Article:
HH: Yes, there’s definitely a sense that radiology can be seen by other medical specialists as a kind of black box where they put in a request for an order for a scan and they simply get a result out.
The 1970s have become known as this ‘golden era’ of radiology, where radiologists were the hub of the hospital. Other doctors would do their rounds, end up in the radiology department and have long discussions about different cases. Now everything is digitized and simplified, which is why the radiologists have sort of been forced into the dark where no one goes to interrupt them anymore.
I would really like to see radiologists step into the light and become more patient-facing, letting AI take the burden of some of the routine stuff. Otherwise we could end up as outsourcing departments in the middle of nowhere, which I don’t think anyone wants to see happen.
AP: It’s interesting that Hugh mentioned the ‘golden era’ of radiology because that is brought up a fair amount in the US. And now there are misconceptions that radiologists are not playing as integral a role in patient care.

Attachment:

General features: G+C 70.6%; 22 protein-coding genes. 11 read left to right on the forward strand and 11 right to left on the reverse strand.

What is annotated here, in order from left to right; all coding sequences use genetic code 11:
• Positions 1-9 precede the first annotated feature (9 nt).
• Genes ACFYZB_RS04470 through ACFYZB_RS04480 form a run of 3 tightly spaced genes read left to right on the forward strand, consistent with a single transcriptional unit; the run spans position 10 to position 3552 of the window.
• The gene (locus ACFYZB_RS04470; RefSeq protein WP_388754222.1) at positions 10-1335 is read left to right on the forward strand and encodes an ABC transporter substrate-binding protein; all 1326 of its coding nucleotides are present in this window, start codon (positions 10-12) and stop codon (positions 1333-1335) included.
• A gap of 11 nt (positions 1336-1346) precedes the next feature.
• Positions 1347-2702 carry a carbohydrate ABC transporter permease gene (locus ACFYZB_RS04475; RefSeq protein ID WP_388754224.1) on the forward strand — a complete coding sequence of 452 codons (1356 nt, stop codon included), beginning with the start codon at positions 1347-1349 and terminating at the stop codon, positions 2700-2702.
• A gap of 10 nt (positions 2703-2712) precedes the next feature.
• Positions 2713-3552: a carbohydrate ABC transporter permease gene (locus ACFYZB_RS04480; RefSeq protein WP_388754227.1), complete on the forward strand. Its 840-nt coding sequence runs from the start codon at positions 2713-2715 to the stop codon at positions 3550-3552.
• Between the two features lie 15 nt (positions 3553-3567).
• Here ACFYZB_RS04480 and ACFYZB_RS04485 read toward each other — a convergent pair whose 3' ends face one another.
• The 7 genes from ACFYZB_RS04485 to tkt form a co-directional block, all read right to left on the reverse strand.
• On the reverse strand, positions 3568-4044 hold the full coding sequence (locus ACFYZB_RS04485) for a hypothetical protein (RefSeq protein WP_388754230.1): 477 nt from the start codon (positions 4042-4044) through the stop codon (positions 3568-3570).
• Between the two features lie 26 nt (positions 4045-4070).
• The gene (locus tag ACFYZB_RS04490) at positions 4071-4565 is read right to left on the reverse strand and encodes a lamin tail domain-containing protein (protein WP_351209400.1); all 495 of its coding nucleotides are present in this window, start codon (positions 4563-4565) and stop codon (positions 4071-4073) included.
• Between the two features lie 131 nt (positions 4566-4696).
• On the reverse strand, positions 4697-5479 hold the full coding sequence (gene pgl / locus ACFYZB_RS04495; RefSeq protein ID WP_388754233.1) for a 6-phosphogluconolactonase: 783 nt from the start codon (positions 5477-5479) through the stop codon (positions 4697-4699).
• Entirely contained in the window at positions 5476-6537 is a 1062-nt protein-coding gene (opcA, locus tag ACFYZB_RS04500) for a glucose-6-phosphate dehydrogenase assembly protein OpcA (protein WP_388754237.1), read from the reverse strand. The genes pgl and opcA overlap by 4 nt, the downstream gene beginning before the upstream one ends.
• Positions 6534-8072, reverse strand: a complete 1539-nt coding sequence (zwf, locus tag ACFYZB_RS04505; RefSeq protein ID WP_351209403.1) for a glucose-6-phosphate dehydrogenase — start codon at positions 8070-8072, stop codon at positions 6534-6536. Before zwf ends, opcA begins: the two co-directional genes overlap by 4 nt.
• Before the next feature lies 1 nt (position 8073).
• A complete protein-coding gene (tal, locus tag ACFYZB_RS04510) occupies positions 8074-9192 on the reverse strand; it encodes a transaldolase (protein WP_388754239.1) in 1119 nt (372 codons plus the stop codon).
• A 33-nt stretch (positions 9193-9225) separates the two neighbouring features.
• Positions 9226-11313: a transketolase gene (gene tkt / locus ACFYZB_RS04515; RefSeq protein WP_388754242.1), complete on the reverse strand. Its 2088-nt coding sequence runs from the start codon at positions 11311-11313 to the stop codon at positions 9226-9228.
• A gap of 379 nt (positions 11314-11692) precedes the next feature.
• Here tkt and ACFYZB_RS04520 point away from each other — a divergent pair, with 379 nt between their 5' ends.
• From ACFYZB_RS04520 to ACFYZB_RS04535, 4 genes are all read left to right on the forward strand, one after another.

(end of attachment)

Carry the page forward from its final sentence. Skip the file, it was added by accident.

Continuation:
We need to make it clear that we are available for referring physicians to discuss the diagnosis and treatments of patients, including complex cases that demand a team effort.
In breast imaging, discussing a result with the patient is central to what I do, particularly with diagnostic examinations, and it puts patients’ minds at ease, especially if they have had a previous cancer diagnosis. So as much as AI and all this technology has the potential to create pretty significant changes in radiology, these intangibles that I speak of and the human touch cannot be replaced. So radiologists have to reiterate that we can add value where technology cannot.
HH: However, a knee surgeon is actually already very good at looking at imaging of the knee. If we have an AI system that can potentially provide him or her with all the information to make a decision on what to operate on, then the radiologist is not really required. This could be the danger with AI – more work could move away from us. It’ll start to happen slowly in very specific niche areas.
AP: Yes, there is at least a risk of us becoming less relevant, but again it comes down to us stepping out of our dark rooms so that we aren’t just known as a source that can be dictated and driven by AI and machine learning.